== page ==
for Skateboarders and a place where drunks tried to lie down, but
found they couldn't.
In our literature the Pearl is one of the least mentioned of Cardiff
landmarks. In the flurry of novels and short fiction with a Cardiff
background that have appeared in the last thirty years no one appears
to have plotted the high rise in. Duncan Bush, John Williams, Dannie
Abse, Lewis Davies and Sion Eirian give the block scant coverage.
Great writers, however, regularly visited, read-at and launched their
works in the Oriel Bookshop which took over the ground-floor premises
when it moved here from Charles Street in the mid-nineties and sold
lit, crit, po and fic until the space was rebuilt as sparkly Ha-Ha's
bar and eatery in 1999. Literature flourished against the sounds of
ducted air conditioning, slashing rain and distant car alarms.
In 1998 the building changed hands and was rechristened Capital Tower,
a name almost all locals have decided to ignore. The incoming venture
capitalist developers have reclad the car parks and re-hashed entrances
and walkways to bring the Pearl into the Twenty-first. The bookshop,
galleries and job centre which occupied the lower levels during the
80s and 90s have been replaced by wood-laminated and chrome-embossed
café-bars where the food looks like art work and is served
on oversized plates by slim black-clad waitresses with towels folded
neatly into the backs of their belts. The money flows from the pockets
of the new-gen young whose target of regular alcoholic oblivion differs
only in the matter of scale from that of the gin palace and skunky
pub clientele who came here through the centuries before.
On my most recent visit I sat in Ha-Has with a lager and a plate
of multi-plex sandwiches and felt utterly dislocated. In a former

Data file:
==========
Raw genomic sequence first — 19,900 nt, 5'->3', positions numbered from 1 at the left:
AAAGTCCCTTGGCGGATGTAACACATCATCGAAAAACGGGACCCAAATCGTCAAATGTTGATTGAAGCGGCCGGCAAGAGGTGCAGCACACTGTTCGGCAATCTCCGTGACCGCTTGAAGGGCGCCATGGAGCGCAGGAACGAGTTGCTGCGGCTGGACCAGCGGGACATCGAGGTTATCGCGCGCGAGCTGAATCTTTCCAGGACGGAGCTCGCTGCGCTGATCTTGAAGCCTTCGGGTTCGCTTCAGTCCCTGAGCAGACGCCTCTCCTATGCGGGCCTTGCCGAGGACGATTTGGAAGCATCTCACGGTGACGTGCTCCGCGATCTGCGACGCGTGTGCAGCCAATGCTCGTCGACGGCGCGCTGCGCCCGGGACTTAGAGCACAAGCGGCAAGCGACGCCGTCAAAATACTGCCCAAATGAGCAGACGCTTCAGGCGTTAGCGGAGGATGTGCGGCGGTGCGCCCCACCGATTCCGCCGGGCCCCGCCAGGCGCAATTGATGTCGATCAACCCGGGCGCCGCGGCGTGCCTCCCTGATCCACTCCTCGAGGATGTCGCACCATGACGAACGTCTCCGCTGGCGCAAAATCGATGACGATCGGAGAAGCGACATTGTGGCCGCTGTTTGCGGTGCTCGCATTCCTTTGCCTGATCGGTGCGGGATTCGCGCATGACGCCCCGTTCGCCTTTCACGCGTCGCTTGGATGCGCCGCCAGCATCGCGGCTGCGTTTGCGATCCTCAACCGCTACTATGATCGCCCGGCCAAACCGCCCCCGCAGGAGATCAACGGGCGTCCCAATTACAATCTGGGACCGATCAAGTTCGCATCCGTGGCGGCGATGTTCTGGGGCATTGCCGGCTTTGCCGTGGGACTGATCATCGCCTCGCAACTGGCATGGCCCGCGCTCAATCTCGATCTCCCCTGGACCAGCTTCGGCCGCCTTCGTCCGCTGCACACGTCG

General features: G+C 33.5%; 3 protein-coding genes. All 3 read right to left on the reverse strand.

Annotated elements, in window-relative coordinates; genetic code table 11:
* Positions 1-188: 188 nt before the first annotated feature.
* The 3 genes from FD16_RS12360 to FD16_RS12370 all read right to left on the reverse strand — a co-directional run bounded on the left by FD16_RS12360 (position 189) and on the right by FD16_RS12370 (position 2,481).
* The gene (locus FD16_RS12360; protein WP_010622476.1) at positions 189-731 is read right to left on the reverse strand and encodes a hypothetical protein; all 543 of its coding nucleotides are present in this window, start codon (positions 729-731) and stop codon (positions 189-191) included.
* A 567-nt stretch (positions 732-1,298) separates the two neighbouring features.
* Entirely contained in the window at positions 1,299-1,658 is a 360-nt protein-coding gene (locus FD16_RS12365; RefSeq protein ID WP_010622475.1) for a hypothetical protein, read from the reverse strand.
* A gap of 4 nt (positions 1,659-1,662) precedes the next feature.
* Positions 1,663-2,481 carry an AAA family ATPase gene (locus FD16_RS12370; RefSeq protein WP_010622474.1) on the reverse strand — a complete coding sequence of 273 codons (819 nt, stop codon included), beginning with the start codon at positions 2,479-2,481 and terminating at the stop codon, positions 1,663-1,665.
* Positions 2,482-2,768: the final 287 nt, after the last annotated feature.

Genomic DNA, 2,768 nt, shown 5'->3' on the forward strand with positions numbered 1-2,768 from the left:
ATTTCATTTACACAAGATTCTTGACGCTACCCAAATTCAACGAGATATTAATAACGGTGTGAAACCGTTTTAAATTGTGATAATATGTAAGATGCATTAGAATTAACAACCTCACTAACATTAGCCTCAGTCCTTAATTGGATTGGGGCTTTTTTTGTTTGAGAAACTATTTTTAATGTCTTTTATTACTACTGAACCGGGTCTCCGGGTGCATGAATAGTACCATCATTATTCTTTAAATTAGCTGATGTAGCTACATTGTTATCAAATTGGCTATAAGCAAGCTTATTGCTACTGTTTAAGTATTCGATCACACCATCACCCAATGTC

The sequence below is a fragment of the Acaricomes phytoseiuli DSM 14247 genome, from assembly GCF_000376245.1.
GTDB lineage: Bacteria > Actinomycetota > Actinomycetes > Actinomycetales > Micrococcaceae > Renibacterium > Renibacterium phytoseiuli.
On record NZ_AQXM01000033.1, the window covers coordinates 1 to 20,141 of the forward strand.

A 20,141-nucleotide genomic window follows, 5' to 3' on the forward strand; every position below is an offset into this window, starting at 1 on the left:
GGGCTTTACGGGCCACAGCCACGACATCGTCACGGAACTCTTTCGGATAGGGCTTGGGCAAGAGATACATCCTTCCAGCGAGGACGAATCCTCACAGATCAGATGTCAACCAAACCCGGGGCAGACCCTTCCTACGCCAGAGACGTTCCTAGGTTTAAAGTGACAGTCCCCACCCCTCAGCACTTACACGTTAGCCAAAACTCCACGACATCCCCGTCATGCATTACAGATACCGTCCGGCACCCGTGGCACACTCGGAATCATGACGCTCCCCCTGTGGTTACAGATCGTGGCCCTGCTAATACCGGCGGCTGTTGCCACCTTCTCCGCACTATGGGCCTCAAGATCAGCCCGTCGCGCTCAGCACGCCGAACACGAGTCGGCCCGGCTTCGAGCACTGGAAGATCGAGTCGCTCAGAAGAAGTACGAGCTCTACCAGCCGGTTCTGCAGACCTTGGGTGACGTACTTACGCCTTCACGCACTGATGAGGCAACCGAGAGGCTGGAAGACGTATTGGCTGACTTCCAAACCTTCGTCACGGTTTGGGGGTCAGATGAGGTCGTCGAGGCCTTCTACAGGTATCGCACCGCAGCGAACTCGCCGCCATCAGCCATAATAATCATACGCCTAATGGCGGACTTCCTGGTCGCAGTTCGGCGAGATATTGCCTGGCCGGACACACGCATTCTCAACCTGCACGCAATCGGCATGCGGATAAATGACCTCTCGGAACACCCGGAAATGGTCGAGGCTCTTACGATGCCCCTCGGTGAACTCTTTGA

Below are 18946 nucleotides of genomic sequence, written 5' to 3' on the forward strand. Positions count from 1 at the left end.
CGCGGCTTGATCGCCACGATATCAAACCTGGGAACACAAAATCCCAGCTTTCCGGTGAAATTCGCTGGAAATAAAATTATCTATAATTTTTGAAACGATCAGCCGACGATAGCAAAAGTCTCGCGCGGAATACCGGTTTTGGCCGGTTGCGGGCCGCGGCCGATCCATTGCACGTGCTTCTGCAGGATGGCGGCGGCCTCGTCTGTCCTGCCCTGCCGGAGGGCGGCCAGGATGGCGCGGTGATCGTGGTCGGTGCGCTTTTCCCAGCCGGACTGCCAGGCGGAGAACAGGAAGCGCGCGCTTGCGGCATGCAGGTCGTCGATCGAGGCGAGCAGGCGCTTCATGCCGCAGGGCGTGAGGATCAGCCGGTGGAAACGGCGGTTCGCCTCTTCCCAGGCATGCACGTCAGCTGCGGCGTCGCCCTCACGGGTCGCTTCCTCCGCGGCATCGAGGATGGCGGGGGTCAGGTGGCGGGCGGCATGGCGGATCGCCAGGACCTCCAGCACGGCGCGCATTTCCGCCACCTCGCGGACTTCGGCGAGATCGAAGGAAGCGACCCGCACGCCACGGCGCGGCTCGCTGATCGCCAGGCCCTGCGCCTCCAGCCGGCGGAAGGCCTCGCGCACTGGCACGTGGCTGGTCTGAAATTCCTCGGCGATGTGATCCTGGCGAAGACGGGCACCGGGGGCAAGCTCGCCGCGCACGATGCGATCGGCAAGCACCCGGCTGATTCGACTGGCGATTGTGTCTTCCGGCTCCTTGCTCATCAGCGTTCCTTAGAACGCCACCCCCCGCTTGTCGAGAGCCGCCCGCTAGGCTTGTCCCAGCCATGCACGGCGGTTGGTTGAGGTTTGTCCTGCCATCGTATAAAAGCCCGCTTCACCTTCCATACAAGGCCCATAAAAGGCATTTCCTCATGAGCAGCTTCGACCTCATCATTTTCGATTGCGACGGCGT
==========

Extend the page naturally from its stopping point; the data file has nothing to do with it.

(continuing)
incarnation I sold poetry here. Hard to imagine. Then I noticed the
woman at the next table had a copy of The World's Wife in her
bag. Carol Ann Duffy. The acceptable face but still the real stuff.
The world still on track.
back to the top
Chew string. Make it as wet as you can. Lay it along
the gutter of your chosen book Put it next to the plate you wish to remove.
Replace the book on the shelf. Leave quiet for five minutes to enable
the saliva to penetrate the paper. Return and slide the plate out. It
will rip soundlessly. Art for free.
Wear a greatcoat. Large, scarf, double breasted, flap
and hang. Books can slide in easily from shelves at waist height.
Bags. Never underestimate the two handled tote, open zip,
half full of compressible clothes. Drop in the paperbacks. Crush them
Fall over, diversion. Accomplice clears the shelf.
Fall over, diversion. The stock you shower from the shelf
with you ends up under your coat.
Fall over, diversion. The books you have in your briefcase
they help you carry to the door.
Insult the counter staff. They will not want to continue
eye contact. Help yourself.
Take the book to the cash point and insist it's yours,
given to you as a present in error, you have it anyway, you don't want
it, it's a mistake, can you have a refund, this once, no receipt sorry
but you are a regular customer even if you are not, smile, yes yes, they
flicker, the money comes at you, take it and go.
Take the £80 art coffee table
masterwork from the display shelf and boldly march with it out through
the entrance. Such audacity. Half the time no one will notice you've gone.
Complain. Makes you innocent.
Run. You are usually faster.
Not at closing time or first customer. Join the crowds
mid-morning, lunch-time, 3.00pm Saturday afternoon.
Oh the brilliance of Christmas and heavy rain.
Oriel prosecuted. The manager could manage 6 minute miles.
Someone once made off with 400 postcards showing the grave of Dylan Thomas.
Oriel got them all back.